The first is distance. If the watch moves outside the broadcast range of the atomic clock, it won’t be able to synchronize with it.
Unfortunately, most watches made for the United States can’t synchronize with other atomic clocks because they transmit with a different frequency. This will likely change in the future, but for now, the majority of atomic watches are regionally specific.
The other factor that affects an atomic watch is a signal disruption. Radio signals can penetrate most surfaces and barriers, which is why they are so useful, but there are elements that can disrupt or block a signal entirely.
Certain metals, especially those used for safes or reinforced buildings, hamper radio signals. Also, other radio signals or electronic equipment can interfere, which is why many watches are programmed to calibrate at night when there is less signal interference.
That said, the amount of disruption that an atomic watch will experience is generally minimal and is unlikely to be noticeable at the human level. Even if the watch is out of range of the signal for a week, it will recalibrate to the correct time once it is back in range.
Newer generations of atomic watches have been made with advancements to reduce these disruptions. Recently developed watches have been equipped with GPS so that they can receive a signal from satellites or synchronize with atomic clocks around the world. It won’t be long before the technology will have advanced so much that even these minor issues will be a concern of the past.
Are there any Affordable Atomic Watches?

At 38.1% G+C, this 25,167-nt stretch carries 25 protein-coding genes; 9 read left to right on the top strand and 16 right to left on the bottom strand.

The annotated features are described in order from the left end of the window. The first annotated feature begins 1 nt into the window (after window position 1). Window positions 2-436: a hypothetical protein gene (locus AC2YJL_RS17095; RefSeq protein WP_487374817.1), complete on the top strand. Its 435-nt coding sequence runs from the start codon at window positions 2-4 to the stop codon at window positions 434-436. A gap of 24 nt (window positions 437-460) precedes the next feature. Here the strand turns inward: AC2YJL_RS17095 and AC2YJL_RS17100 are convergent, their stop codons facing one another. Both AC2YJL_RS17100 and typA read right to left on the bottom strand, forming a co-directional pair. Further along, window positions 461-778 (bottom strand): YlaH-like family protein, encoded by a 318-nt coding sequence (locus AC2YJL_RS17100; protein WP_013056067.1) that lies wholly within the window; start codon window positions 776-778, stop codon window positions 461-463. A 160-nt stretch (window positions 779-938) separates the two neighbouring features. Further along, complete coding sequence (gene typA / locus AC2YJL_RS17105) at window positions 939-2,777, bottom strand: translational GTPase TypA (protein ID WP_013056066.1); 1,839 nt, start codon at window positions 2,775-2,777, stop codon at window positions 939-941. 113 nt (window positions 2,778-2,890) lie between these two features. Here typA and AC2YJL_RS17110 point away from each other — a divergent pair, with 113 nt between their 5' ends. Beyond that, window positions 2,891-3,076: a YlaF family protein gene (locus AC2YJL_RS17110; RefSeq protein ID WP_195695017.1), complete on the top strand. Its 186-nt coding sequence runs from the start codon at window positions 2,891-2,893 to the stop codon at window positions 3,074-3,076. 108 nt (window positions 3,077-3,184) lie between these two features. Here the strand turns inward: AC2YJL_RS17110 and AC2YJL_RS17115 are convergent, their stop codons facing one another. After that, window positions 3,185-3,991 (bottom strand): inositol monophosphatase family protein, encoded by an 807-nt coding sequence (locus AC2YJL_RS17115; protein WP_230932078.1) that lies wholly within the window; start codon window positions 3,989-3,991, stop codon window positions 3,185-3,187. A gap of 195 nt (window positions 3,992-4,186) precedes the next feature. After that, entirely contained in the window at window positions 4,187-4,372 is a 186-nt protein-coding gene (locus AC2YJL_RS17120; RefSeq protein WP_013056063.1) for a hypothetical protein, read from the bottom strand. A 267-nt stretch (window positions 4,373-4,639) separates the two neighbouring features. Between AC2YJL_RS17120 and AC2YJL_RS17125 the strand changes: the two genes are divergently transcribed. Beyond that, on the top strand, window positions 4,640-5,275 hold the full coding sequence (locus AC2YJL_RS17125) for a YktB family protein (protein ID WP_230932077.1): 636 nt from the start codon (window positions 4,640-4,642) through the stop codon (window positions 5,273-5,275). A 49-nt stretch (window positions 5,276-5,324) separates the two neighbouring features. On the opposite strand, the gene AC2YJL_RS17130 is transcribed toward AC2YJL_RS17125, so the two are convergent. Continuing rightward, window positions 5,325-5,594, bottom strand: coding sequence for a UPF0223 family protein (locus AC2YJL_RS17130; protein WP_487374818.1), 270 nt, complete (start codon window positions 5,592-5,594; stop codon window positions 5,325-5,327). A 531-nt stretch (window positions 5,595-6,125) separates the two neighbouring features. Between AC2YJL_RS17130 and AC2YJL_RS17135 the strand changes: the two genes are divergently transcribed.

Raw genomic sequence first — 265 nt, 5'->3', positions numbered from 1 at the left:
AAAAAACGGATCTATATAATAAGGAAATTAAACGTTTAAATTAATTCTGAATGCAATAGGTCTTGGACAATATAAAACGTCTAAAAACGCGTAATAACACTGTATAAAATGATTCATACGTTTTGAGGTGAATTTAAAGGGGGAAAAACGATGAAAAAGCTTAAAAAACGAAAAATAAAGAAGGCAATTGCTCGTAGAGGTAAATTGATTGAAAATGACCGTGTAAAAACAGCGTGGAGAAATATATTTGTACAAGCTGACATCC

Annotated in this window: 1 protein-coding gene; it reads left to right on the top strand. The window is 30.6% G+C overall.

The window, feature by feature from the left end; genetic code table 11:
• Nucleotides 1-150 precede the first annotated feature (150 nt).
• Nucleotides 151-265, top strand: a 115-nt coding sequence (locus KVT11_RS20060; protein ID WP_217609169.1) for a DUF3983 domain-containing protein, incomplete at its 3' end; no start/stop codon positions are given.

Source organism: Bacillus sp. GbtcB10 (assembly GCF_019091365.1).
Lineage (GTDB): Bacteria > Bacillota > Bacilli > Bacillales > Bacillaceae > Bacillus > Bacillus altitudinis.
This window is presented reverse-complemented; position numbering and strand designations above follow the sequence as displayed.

While some atomic watches have astronomical prices, there are some affordable options for everyday wear. Casio, the maker of the bestselling G-Shock watches, makes a series of solar watches that are run on atomic time. For example, the Casio G-Rescue Solar Atomic (check price on Amazon) is a water resistance to 200M, solar powered and features a countdown timer, stopwatch, alarms, and UDT/world time. For a budget-priced atomic watch, it offers quite a few features (and a manual with enough functions you can spend a weekend tinkering with).
If you have a slightly higher budget you may want to look up to the Eco-Drive watches by Citizen. Models like the Eco-Drive Navihawk with its Anti-Reflective mineral crystal, quality Japanese quartz movement, and a stylish analog display is one to consider. Unfortunately, this model uses mineral crystal rather than sapphire crystal which is more scratch resistant, but it’s a minor complaint considering the quality features of this watch.
The Navihawk radio-controlled timepiece features a 99-minute countdown timer and is able to display accurate time in 43 different cities on the small digital display embedded in the analog face. It also has Coordinated Universal Time display.
If you are looking for the most bang for your buck in a wallet-friendly atomic watch, take a look at the Casio Men’s AQS800WD-1EV (check current price).
It displays world time in 48 cities across 31 time zones, has 5 alarms and a countdown timer and is water resistant to a depth of 100M (about 330 feet). Price-wise you really can’t find a quality atomic watch for less than this.
Should I own an atomic watch?
Atomic watches are a marvel of human ingenuity, to be sure. Without atomic clocks and the science that underlies them, global positioning systems and other technology that’s reliant on precise timings would be far less accurate, if not completely ineffectual. Does that mean you need your personal life ruled by one?
The modern technological world runs on the atomic clock, but for most people, an atomic watch won’t make a difference in their lives. Not many day-to-day interactions hinge on millisecond precision. (If your boss is that strict, you should probably look for a new job.)
What it comes down to is that owning an atomic watch is a matter of tastes. If you’re the type who must own the latest, most advanced technology, it doesn’t get much more advanced than an atomic watch. In time, all watches will be atomic, but until then, you’ll just have to decide how important those lost microseconds are to you.